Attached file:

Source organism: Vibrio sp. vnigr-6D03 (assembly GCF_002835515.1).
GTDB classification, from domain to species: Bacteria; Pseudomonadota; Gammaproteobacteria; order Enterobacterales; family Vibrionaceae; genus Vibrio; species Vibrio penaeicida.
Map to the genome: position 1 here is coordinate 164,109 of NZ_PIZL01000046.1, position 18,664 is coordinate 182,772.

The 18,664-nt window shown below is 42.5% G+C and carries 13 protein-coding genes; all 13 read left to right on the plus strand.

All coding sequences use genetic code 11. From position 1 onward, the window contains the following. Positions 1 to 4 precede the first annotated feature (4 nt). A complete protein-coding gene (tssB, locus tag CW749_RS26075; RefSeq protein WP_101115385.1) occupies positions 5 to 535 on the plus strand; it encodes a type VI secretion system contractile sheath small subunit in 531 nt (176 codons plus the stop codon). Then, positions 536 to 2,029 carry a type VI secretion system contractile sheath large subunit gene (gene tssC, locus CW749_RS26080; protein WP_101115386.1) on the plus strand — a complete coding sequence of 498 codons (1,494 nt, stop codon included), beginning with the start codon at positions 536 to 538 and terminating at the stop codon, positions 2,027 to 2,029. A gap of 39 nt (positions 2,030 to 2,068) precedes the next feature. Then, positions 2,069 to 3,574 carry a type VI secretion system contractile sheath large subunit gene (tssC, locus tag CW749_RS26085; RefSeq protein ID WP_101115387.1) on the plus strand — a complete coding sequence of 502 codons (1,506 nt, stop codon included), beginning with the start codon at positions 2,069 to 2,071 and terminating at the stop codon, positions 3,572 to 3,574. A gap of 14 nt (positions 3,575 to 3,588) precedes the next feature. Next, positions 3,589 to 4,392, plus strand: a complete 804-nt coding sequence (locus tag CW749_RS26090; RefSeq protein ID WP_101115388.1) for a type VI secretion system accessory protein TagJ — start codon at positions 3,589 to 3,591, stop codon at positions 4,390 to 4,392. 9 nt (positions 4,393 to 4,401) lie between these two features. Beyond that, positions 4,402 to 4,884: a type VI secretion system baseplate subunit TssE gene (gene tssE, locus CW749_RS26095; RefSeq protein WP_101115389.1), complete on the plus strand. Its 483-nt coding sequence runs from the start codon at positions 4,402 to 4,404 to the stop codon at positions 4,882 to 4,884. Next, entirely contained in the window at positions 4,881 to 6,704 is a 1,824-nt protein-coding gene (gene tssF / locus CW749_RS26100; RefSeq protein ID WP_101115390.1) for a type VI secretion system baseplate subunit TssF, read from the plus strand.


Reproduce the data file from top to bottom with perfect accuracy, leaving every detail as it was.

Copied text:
Source organism: Vibrio sp. vnigr-6D03 (assembly GCF_002835515.1).
GTDB classification, from domain to species: Bacteria; Pseudomonadota; Gammaproteobacteria; order Enterobacterales; family Vibrionaceae; genus Vibrio; species Vibrio penaeicida.
Map to the genome: position 1 here is coordinate 164,109 of NZ_PIZL01000046.1, position 18,664 is coordinate 182,772.

The 18,664-nt window shown below is 42.5% G+C and carries 13 protein-coding genes; all 13 read left to right on the plus strand.

All coding sequences use genetic code 11. From position 1 onward, the window contains the following. Positions 1 to 4 precede the first annotated feature (4 nt). A complete protein-coding gene (tssB, locus tag CW749_RS26075; RefSeq protein WP_101115385.1) occupies positions 5 to 535 on the plus strand; it encodes a type VI secretion system contractile sheath small subunit in 531 nt (176 codons plus the stop codon). Then, positions 536 to 2,029 carry a type VI secretion system contractile sheath large subunit gene (gene tssC, locus CW749_RS26080; protein WP_101115386.1) on the plus strand — a complete coding sequence of 498 codons (1,494 nt, stop codon included), beginning with the start codon at positions 536 to 538 and terminating at the stop codon, positions 2,027 to 2,029. A gap of 39 nt (positions 2,030 to 2,068) precedes the next feature. Then, positions 2,069 to 3,574 carry a type VI secretion system contractile sheath large subunit gene (tssC, locus tag CW749_RS26085; RefSeq protein ID WP_101115387.1) on the plus strand — a complete coding sequence of 502 codons (1,506 nt, stop codon included), beginning with the start codon at positions 2,069 to 2,071 and terminating at the stop codon, positions 3,572 to 3,574. A gap of 14 nt (positions 3,575 to 3,588) precedes the next feature. Next, positions 3,589 to 4,392, plus strand: a complete 804-nt coding sequence (locus tag CW749_RS26090; RefSeq protein ID WP_101115388.1) for a type VI secretion system accessory protein TagJ — start codon at positions 3,589 to 3,591, stop codon at positions 4,390 to 4,392. 9 nt (positions 4,393 to 4,401) lie between these two features. Beyond that, positions 4,402 to 4,884: a type VI secretion system baseplate subunit TssE gene (gene tssE, locus CW749_RS26095; RefSeq protein WP_101115389.1), complete on the plus strand. Its 483-nt coding sequence runs from the start codon at positions 4,402 to 4,404 to the stop codon at positions 4,882 to 4,884. Next, entirely contained in the window at positions 4,881 to 6,704 is a 1,824-nt protein-coding gene (gene tssF / locus CW749_RS26100; RefSeq protein ID WP_101115390.1) for a type VI secretion system baseplate subunit TssF, read from the plus strand.